Selasa, 25 Mei 2021

Ousted Samoan PM accuses Supreme Court judges of election favouritism - Sydney Morning Herald

By Sapeer Mayron

Apia: Samoa’s ousted prime minister, Tuilaepa Sailele Malielegaoi, has accused the country’s Supreme Court of aligning itself with the opposition, the FAST party, in an angry tirade delivered amid a political and constitutional deadlock.

As he was talking, the elected FAST party and its leader, Fiame Naomi Mata’afa held a lunch and prayer meeting, unable to get into the parliament for a second day to start the business of governing.

Tuilaepa Sailele Malielegaoi was Samoa’s prime minister for 22 years before the election defeat.

Tuilaepa Sailele Malielegaoi was Samoa’s prime minister for 22 years before the election defeat.Credit:AP

Fiame said her party would forge its own way out of the constitutional crisis.

“We are trying to see our way through this, utilising Samoan institutions and laws, although they have been knocked around a bit,” Fiame said on Tuesday afternoon.

She said Tuilaepa needed to recognise the “provisions of this position”.

“I think he has lost the plot ... no one is making that up, he is showing it,” Fiame said in an interview with Stuff .

“The judiciary is another significant body in government. The law is established there, they interpret the law, they bring down decisions. These are one of the fundamentals of Samoa’s government that was established [at independence] ... it’s not about what his opinions are.”

Analysts have described the extraordinary deadlock as unprecedented for Samoa, which has been independent and democratic for 60 years.

Fiame was sworn in as Samoa’s first woman prime minister – and her party as the new government – in a makeshift tent on the grounds of the Fono - the country’s Legislative Assembly or parliament - on Monday evening, with a former attorney-general presiding and a former head of state in attendance.

Samoa’s Prime Minister-elect Fiame Naomi Mata’afa takes her oath at an unofficial ceremony outside parliament in Apia on Monday.

Samoa’s Prime Minister-elect Fiame Naomi Mata’afa takes her oath at an unofficial ceremony outside parliament in Apia on Monday.Credit:AP

The nation’s Supreme Court had earlier ordered the parliament to convene after last month’s election which Fiame won. The constitution requires MPs to meet within 45 days of an election, with Monday marking the final day by that count.

The order came as the island nation’s head of state, Tuimalealiifano Va’aletoa Sualauvi II, suspended parliament “for reasons that I will make known in due course”. His role is largely ceremonial but it is within his powers to dissolve parliament.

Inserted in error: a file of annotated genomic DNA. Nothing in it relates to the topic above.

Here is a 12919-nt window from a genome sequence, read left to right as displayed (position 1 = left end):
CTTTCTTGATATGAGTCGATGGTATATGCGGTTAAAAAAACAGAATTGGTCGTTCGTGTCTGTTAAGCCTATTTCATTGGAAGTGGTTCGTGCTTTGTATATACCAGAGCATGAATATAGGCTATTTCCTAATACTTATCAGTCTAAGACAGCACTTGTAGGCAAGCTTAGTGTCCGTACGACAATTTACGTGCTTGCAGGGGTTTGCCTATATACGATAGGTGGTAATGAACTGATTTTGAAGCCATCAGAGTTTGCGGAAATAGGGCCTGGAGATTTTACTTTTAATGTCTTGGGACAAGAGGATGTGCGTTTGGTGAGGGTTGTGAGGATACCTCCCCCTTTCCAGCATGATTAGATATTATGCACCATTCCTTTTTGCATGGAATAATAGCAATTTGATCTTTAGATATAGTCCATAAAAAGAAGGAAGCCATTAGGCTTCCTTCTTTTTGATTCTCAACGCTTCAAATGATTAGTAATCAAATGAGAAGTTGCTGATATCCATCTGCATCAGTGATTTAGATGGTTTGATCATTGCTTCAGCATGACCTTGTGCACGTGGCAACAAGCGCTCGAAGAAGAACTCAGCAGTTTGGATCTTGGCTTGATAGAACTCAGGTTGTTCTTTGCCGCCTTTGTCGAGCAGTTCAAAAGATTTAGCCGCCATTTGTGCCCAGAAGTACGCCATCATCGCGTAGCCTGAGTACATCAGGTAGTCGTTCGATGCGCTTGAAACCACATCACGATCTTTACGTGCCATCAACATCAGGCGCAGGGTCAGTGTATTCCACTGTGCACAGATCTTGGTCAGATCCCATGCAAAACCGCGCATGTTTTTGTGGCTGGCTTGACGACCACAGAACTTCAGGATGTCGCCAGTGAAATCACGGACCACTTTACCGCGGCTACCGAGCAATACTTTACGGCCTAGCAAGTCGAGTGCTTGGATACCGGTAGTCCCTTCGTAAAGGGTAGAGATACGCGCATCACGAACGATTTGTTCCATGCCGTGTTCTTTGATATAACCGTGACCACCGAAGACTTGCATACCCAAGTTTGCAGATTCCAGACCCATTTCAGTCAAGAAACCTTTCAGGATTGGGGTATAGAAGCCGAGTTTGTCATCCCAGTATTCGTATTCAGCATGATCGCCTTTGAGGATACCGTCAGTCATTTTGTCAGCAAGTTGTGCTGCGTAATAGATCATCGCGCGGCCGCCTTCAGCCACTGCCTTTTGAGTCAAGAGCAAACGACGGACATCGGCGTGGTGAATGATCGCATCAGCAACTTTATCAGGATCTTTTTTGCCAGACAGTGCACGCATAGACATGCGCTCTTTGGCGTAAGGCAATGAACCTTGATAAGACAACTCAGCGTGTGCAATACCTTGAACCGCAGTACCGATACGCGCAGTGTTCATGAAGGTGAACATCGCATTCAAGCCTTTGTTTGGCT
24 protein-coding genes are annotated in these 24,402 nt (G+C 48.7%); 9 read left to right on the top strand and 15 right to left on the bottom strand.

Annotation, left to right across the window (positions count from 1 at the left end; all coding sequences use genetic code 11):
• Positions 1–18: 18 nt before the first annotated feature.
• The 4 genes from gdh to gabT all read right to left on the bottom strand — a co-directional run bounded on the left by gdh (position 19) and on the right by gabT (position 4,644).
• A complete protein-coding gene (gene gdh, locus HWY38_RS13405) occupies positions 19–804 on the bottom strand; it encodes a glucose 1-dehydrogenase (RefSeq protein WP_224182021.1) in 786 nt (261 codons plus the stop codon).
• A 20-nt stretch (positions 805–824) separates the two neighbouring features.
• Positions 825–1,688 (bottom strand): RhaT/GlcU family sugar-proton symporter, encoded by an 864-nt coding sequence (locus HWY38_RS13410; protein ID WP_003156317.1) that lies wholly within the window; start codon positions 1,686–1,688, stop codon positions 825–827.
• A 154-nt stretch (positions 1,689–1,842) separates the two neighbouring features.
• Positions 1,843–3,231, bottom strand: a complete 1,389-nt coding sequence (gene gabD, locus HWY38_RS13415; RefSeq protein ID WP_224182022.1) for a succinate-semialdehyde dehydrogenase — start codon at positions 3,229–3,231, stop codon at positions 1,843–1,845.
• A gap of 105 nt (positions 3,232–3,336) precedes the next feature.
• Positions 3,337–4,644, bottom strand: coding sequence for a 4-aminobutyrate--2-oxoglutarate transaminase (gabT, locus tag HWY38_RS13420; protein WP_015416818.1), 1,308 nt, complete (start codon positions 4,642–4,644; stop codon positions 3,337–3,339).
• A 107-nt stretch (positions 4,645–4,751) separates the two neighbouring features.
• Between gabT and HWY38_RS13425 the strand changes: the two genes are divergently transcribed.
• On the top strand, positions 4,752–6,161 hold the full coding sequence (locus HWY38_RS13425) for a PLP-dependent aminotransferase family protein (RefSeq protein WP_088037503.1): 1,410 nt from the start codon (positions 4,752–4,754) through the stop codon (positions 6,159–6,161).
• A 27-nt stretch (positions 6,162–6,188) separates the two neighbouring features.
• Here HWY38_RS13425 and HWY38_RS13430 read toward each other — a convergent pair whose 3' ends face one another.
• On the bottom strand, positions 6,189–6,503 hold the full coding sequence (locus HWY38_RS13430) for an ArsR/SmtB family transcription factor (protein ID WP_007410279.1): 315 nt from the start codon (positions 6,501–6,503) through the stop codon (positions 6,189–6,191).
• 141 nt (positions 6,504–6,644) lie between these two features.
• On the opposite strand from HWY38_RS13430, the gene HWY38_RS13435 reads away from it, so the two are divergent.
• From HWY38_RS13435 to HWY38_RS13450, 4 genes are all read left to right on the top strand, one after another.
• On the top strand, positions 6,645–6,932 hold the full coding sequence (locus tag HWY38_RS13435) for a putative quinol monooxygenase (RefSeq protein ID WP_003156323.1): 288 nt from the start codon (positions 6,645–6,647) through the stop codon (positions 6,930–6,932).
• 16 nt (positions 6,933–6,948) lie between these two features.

On Tuesday, Tuilaepa who has ruled for 22 years insisted his side could “go in, take oath to do the honest thing, but we know that the Supreme Court decision was dishonest,” according to a translation by Samoan journalist Lagipoiva Cherelle Jackson.

“That is what we believe. That means we are not honouring the 60 per cent of people who voted for [his party] HRPP,” Tuilaepa said.

“It is very obvious that the Supreme Court is aligning itself with FAST based on their actions yesterday by walking to parliament,” he claimed, according to the translation, in reference to judges’ attempt to enter the house for Fiame’s swearing-in.

Samoa’s Prime Minister-elect Fiame Naomi Mata’afa.

Samoa’s Prime Minister-elect Fiame Naomi Mata’afa.Credit:Samoa Observer/AP

He claimed the chief judge was related to Fiame and other judges were friends of hers or had personal reasons to decide in her favour.

“I am the leader of this country [...] the future of Samoa is dependent on the incoming government. This government will seek the truth, this is an easy issue to resolve.”

He called on the FAST party to be charged, accusing it of treason. “We will not back down based on questionable decisions of the Supreme Court.”

Watching it all unfold was the Secretary-General of the United Nations – his spokesman, Stephane Dujarric, said Antonio Guterres urged leaders “to find solutions to the current political situation through dialogue in the best interest of the people and institutions of Samoa”.

It was still not clear exactly how or when the newly sworn in MPs would take their place in the Fono.

“I think it’s going to be a long year in so far as trying to resolve the constitutional and political stalemate that is happening in Samoa at the moment,” a FAST spokesman told Radio New Zealand’s Morning Report.

“I think since events yesterday we expect something to come from the courts and the judiciary,” he said.

The party was careful to be seen as following due process and the letter of the law.

Tamasailau Suaalii-Sauni, a Samoan academic at the University of Auckland, said: “Now the members of FAST, having gone through the process and declared the 17th parliament open, will have to get on with trying to run the government.”

Fiame said “there will be a time, when we will meet again, inside that house. Let us leave it to the law.”

Even experts were astonished by the whiplash-inducing events of the past few days.

“These events are more than unprecedented. They’re a sign that the systems are being deliberately tested as part of a power struggle,” said Seuta’afili Patrick Thomsen, a lecturer in Pacific Studies also at the University of Auckland.

“The major concern I have for Samoa right now is for the integrity of our government and judicial processes,” he said. “I and most Samoans I know are willing to accept either parties as our government, should they be routed there through the proper channels.”

Stuff, Reuters

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2021-05-25 05:41:28Z

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